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How a Once-Bullied Student Created a Network to Feed Thousands: 'We Want to Get Wasted Food to People Who Need It'

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Maria Rose Belding spent her middle and high school years being shoved into lockers, physically threatened and told she should kill herself to make the world a better place.

But Belding had other plans about how she could improve the world.

Almost as soon as she arrived in Washington, D.C., to begin pre-med studies at American University, she met and partnered with a tech-savvy George Washington University Law School student named Grant Nelson. Nelson took Belding’s fledgling plans for a network linking food banks – something she tirelessly developed throughout high school – and made them a reality.

“When I started volunteering at food banks, I was usually the youngest person by about 50 years,” Belding, 20, tells PEOPLE of her work in her native Pella, Iowa. “It was an icy, cold walk to the dumpster and I didn’t want an older volunteer to slip and break a hip or leg or kill themselves, so I threw out the expired food.”

The turning point for her was the donation of 10,000 boxes of macaroni and cheese with a fast-approaching expiration date. Despite the Herculean efforts of the pantry’s director, Melissa Zula, no other food bank could be found to take the food.

“I watched her work so hard, more than anyone would have ever expected of her, and she just couldn’t find anyone to take the food,” Belding says. “It was awful because I had to throw out 400 boxes of macaroni and cheese that expired…I just thought it shouldn’t be this difficult to get food to hungry people.”

But it is, say Zula, who for seven years has managed the Pella food bank.

Maria Rose Belding
Courtesy of Nilaya Sabnis/L'Oreal Women of Worth

“That is why her idea is so great,” Zula adds. “When I took over seven years ago, we were still working on pen and paper. Maria is young and creative and looked for ways to streamline the process. It was so fun to see her eyes light up when we talked about it. What she’s done is not only help us serve clients and guests but be more productive so we reach more people in need.”

As she researched the idea, Belding estimated that at least a third of food banks, most run by volunteers, have no working telephone numbers, email addresses or websites, making it impossible to efficiently report food surpluses.

“I found it difficult to believe that such a network didn’t already exist,” Nelson says of his original hesitation to work on the project. “Even if it didn’t, there are phones. Email. Facebook.”

The more he talked to Belding and explored the issue, the more convinced he was that such a network was needed. After a year of research, planning and coding, all between his rigorous law school studies, Nelson was hooked. And their non-profit MEANS (Matching Excess and Need for Stability), run by a lean student staff of just over a dozen, launched in February 2013. It is credited with saving in excess of two tons of food. The result is a network connecting food banks in 36 states and growing.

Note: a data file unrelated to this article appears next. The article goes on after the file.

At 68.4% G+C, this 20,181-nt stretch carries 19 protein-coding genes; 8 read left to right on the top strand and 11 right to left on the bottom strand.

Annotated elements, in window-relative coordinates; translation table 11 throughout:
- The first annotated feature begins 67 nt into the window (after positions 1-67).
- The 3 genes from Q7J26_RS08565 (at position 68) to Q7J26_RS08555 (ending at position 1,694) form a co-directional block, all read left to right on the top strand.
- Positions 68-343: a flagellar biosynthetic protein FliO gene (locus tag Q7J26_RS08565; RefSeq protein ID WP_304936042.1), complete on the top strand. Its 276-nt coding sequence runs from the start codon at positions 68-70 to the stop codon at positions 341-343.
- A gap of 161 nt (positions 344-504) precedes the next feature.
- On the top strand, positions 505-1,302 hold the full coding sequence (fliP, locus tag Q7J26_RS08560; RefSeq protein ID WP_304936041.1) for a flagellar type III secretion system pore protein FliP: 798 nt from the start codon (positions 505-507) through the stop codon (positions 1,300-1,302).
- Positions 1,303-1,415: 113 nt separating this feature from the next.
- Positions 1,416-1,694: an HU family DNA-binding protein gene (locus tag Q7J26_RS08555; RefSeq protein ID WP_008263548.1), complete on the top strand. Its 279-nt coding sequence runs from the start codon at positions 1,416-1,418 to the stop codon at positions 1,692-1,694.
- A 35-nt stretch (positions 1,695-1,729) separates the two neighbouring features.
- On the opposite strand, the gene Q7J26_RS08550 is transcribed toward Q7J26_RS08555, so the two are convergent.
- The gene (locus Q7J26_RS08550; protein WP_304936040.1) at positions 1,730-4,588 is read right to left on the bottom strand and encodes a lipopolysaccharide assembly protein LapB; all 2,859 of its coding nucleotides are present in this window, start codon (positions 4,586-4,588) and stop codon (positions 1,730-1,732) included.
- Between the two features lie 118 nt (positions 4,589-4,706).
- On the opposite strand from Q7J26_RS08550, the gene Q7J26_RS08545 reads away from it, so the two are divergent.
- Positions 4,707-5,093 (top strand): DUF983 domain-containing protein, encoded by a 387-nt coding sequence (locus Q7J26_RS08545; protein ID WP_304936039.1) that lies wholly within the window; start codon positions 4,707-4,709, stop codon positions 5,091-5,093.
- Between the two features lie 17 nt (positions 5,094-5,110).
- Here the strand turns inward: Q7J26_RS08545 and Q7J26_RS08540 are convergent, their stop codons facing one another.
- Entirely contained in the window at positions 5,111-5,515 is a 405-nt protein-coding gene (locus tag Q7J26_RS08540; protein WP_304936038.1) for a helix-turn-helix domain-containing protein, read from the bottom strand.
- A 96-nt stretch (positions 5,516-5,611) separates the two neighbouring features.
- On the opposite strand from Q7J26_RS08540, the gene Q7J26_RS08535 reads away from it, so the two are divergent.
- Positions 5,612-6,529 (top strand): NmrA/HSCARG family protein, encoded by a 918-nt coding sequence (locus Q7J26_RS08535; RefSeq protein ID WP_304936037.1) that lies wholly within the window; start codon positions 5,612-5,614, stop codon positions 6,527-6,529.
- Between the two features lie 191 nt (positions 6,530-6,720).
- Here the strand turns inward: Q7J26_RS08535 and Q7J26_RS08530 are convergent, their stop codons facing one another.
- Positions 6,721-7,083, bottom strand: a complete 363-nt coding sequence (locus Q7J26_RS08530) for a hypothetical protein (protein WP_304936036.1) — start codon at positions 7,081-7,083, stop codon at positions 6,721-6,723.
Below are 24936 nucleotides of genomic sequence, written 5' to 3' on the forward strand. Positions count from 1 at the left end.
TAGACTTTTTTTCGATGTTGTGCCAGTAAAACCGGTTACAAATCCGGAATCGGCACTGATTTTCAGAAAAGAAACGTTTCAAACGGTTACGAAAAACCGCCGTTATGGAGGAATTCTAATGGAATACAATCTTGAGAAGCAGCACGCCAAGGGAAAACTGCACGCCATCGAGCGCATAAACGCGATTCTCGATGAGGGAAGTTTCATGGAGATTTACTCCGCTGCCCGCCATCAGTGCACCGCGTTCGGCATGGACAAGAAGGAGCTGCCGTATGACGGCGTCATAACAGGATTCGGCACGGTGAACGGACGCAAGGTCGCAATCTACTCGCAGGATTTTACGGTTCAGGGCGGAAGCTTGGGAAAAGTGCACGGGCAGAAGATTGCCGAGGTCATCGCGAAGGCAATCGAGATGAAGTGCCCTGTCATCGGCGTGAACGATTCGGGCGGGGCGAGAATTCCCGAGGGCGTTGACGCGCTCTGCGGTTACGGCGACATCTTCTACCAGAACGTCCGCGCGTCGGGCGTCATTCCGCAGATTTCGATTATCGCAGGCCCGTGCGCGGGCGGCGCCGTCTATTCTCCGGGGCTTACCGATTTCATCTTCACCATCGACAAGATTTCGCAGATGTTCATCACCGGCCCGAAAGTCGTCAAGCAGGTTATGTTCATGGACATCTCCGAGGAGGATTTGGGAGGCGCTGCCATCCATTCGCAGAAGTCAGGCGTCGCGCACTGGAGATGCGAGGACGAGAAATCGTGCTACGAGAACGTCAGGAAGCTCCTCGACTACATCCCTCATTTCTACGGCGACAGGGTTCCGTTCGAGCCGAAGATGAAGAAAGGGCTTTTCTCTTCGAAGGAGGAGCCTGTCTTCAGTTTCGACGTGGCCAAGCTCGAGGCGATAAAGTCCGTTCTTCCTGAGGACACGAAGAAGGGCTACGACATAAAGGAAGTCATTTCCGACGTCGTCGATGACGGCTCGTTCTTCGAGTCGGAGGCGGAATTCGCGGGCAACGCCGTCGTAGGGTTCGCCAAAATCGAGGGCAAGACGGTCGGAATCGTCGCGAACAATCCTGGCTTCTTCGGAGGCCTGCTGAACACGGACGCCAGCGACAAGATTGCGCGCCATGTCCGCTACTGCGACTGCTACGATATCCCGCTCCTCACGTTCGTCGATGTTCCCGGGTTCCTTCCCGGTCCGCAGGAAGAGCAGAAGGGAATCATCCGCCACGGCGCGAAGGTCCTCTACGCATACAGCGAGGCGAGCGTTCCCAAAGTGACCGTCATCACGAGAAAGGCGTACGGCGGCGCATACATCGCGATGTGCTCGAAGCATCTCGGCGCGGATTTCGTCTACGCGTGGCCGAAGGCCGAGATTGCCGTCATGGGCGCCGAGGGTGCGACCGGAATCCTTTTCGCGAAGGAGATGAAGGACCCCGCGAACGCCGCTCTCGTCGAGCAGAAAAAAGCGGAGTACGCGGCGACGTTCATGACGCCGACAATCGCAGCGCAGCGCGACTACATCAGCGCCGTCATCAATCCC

Before January’s paralyzing snowstorm in Washington, D.C., Belding, Nelson and their volunteer staff stocked the MEANS offices located at American University with pillows, blankets and hot drinks, to ensure they could work through the storm, thus keeping the network up and running.

“I got involved by accident. I didn’t know what I was getting into!” laughs Zoey Salsbury, an 18-year old sophomore at American University whose professional problem-solving savvy puts her on par with public relations officers at major agencies. “I was a Girl Scout all my life and volunteered at food banks, so I saw the need. And once I started talking to Maria, I knew I had to get involved. This is really intense, but we’re making a difference.”

Maria Rose Belding
Courtesy of Nilaya Sabnis/L'Oreal Women of Worth

The Rev. Tierney Screen, vice president of River Jordan Project, Inc. in Accokeek, Maryland, saw that work in action last fall when she met Belding at Convoy of Hope Community Day in Washington.

“We had over 3,600 pre-packed lunch bags containing cookies, candy, chips, napkins, mustard and ketchup packets, left over after the event. Maria Rose came to the event and assisted me to post the lunch bags on the MEANS Database at around 5 p.m.”

Just a few hours later, the food was claimed for those in need.

“This was truly eliminating food waste because the lunch bags and hot dog rolls would have had to be thrown in the trash as we did not have storage space for them,” Rev. Screen tells PEOPLE. “When you do the math, 3,600 meals were made available to 3,600 Homeless individuals. MEANS Database is real and filling the gap to eliminate food waste and to keep waste out of the landfills.”

And the world has taken notice with honors and accolades sent to Belding and her colleagues.

Just two years after her high school graduation, Belding, dressed in an elegant black evening gown, flashed a mega watt smile as she shared a red carpet in New York with celebrities, including Karlie Kloss, Eva Longoria, Andie MacDowell and Julianne Moore as one of 10 “Women of Worth” celebrated by L’Oreal Paris.

Belding hopes such honors will help spread the word about MEANS and the need to stop food waste.

“This is all building to a point where the U.S. isn’t wasting needed food,” she says. “We want to get this food to people who need it. We’ve started to make progress, but we have a long way to go.”